It’s another fifth Friday, and since I will be on vacation the day this blog post is published, it only seems appropriate to share five of my favorite vacation memories. So here we go.
The Longest Hike Ever
When I was about 14, my family and I decided to go on a hike to “Blue Lake.” We imagined it would be a relatively easy hike that would take us to the lake by lunchtime, allowing us to hike back in the afternoon. Four hours after we left and eight creek crossings later, we still hadn’t reached the lake. “One mile to your destination,” my dad’s GPS told us. (Little did we know that was one mile as the crow flies.) Soon, I was singing the old “Step by Step” song by Rich Mullins, just to keep myself going.
As it turned out, our journey to the lake and back was a full 11 miles, which considering a Kansan’s response to Rocky Mountains’ altitudes, was quite strenuous. The best part of the day, however, was when we got back to our cabin, and my great aunt and uncle who lived in the area and were in their 70s asked about our day. “Oh, Blue Lake?” they questioned. “We do that one all the time. That’s a pretty easy hike, isn’t it?”
Locked in a Hostel
This isn’t technically a vacation story, but it’s still a story about a trip I went on, so I’m counting it. When I was a freshman in college, I went on a three-week study abroad trip to Israel, and on our first night in one of the hostels we stopped at, my roommate went into the hall to see if our lock worked, while I stayed in the room. The lock did indeed work . . . so well that I couldn’t get the door opened again to let her back in. As we discovered later, the door had a double lock, and I had accidentally twisted the lock twice, enabling the double lock.
Pretty soon, half of our team was in the hallway trying to figure out how to get me out of my unintentionally self-inflicted prison. I grew very creative in my possible solutions, checking the window to see whether I could climb down to the floor below and the vents in the bathroom to see if there was a way into the next room. In the end, we solved the problem by the much less interesting but also more practical solution of getting a spare key from the front desk.
A few years ago, my family took a trip to Colorado, and as we were unpacking, we realized my younger sister, who was about seven at the time, was no longer in the cabin. My parents hurried frantically past the other cabins around us, calling her name. When they found her, she was sitting a few cabins away, crying because she couldn’t find her way back to our cabin.
When the whole story came out, we learned that she had asked my mom if she could go to the playground near the cabin we were staying in. What my mom said was, “Yes, but you need to wait until someone else can go with you.”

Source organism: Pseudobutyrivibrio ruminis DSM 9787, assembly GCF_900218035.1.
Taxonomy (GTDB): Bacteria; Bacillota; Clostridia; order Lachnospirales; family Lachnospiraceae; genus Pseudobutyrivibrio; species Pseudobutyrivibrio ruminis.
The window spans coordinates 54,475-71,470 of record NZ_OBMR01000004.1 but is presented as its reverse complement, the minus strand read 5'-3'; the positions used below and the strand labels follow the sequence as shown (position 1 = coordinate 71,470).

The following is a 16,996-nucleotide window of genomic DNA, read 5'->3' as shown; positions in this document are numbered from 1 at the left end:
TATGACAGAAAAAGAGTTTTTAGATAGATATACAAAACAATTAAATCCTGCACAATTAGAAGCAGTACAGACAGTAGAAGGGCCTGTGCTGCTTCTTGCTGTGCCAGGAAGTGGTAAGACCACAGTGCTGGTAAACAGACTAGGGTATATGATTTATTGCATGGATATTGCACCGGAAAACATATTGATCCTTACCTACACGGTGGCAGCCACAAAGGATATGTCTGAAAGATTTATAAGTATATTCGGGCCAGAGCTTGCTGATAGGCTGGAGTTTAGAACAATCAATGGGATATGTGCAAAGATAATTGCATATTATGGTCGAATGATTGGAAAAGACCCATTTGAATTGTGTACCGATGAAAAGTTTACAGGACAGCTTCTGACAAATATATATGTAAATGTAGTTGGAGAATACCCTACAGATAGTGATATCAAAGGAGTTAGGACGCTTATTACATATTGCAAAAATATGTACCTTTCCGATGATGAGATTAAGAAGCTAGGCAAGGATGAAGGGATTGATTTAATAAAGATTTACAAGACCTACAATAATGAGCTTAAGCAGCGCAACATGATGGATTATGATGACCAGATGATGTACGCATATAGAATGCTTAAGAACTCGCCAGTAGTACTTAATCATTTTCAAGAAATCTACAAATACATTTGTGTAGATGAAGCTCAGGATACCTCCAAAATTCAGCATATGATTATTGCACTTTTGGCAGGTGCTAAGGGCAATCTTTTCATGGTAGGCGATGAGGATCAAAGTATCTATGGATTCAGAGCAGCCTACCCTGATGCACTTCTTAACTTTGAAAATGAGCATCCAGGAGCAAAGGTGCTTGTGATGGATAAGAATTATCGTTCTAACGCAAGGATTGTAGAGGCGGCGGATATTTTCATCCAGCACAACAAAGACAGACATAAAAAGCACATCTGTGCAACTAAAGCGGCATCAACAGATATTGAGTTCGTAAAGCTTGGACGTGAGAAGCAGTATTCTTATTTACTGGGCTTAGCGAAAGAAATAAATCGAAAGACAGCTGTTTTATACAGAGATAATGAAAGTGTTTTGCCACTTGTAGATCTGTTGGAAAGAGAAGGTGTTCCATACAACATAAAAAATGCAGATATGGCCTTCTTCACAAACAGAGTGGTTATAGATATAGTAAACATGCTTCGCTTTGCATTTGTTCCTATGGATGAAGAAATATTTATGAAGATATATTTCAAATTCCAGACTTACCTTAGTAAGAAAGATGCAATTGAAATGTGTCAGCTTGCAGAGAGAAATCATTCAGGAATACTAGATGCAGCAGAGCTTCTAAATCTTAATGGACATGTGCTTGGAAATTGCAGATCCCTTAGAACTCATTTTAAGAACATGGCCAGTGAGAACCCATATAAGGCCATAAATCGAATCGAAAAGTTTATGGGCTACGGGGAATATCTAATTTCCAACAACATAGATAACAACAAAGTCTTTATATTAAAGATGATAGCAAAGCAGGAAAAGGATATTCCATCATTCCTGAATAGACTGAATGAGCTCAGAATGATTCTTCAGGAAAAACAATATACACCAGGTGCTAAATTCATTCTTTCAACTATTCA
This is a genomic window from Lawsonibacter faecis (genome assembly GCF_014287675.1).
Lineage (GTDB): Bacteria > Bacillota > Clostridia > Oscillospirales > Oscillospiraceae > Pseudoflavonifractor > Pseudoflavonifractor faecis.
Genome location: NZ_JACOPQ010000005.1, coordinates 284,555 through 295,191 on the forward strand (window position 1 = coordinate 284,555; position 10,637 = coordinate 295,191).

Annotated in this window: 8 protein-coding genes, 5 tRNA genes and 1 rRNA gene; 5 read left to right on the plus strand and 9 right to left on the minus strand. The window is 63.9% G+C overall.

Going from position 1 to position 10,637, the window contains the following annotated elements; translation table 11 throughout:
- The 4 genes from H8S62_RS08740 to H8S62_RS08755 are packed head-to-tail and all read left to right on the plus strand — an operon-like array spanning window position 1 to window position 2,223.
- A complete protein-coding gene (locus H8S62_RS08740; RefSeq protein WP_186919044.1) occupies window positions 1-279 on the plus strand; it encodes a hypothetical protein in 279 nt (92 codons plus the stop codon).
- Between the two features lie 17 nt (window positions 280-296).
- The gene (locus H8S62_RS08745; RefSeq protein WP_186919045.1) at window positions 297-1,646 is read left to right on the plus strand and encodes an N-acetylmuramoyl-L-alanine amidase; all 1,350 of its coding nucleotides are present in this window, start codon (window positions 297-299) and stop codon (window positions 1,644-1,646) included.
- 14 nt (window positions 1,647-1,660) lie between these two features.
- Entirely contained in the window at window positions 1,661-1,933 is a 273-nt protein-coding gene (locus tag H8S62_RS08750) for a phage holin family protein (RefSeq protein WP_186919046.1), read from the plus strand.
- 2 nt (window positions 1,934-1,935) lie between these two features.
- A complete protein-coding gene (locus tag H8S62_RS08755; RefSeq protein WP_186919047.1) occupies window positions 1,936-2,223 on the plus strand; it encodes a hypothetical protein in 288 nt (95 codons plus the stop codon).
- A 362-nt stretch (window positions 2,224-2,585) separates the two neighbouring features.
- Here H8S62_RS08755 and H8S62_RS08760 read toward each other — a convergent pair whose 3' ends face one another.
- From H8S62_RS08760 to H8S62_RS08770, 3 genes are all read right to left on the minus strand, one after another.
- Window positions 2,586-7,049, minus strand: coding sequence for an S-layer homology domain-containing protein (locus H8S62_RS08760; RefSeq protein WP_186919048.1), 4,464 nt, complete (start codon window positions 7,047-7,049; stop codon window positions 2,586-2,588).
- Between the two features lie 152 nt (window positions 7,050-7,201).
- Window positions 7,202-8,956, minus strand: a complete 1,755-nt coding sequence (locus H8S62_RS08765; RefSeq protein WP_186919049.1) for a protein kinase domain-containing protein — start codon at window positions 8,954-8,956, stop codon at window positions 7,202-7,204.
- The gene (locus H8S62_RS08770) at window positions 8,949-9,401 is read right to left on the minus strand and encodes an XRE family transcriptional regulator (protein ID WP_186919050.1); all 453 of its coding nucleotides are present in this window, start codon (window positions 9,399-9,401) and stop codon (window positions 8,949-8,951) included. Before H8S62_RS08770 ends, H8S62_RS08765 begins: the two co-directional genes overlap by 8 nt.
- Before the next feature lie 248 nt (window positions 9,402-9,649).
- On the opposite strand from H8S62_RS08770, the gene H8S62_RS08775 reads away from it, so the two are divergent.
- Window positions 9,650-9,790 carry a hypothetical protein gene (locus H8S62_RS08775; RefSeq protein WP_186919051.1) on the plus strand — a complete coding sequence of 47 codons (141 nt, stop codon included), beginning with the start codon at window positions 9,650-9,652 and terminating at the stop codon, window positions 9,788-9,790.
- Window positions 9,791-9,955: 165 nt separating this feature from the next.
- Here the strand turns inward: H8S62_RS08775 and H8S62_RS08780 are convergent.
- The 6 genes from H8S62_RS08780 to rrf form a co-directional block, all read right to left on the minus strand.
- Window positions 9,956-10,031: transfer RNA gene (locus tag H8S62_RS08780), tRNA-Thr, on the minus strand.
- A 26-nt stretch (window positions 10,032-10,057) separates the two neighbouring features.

What my sister (somehow) heard was, “Yes, but you’ll need to go by yourself.” So she did.
An Angel in Disguise
On a different family trip to Colorado, when one of my brothers and I were still toddlers, my parents had to take a different route up the mountain than normal because of construction. Partway there, however, we discovered that this road was blocked off also.
An elderly man with a walking stick was making his way down the road and came to our car. “You can’t go this way, because it’s blocked by snow,” he told my parents. He then directed them toward a different and much better road.
My parents marveled at the luck of that man just happening to be there at the right time and wondered whether he could have been an angel in disguise. Something about the musing made a great impression on my four-year-old mind, and I wondered about that man for a long time afterward.
“Can we sue them?”
The summer between my sophomore and junior years of college, we took a trip to Oregon to see some old friends of my parents. Our flight was scheduled to leave the airport at 6:30 a.m., requiring us to get up around 4:30 to drive to the airport. After waiting longer than we planned for the shuttle to take us from the parking lot to the terminal, we arrived at check-in at 6:02 and were informed we couldn’t check in because we had to be there 30 minutes before our flight. This required a rescheduled flight that took us to Oregon via a ten-hour layover in Minneapolis.
My youngest brother, about ten years old, tired and grumpy from getting up early, asked me: “Can we sue [the airline]?”
Deciding to play the responsible, older sister, teaching role, I said, “Well, we’re supposed to forgive them, you know.”
He thought about that for a moment and then said, “Can we sue them and then forgive them?”
Those are my top five vacation stories – what’s your favorite family vacation story?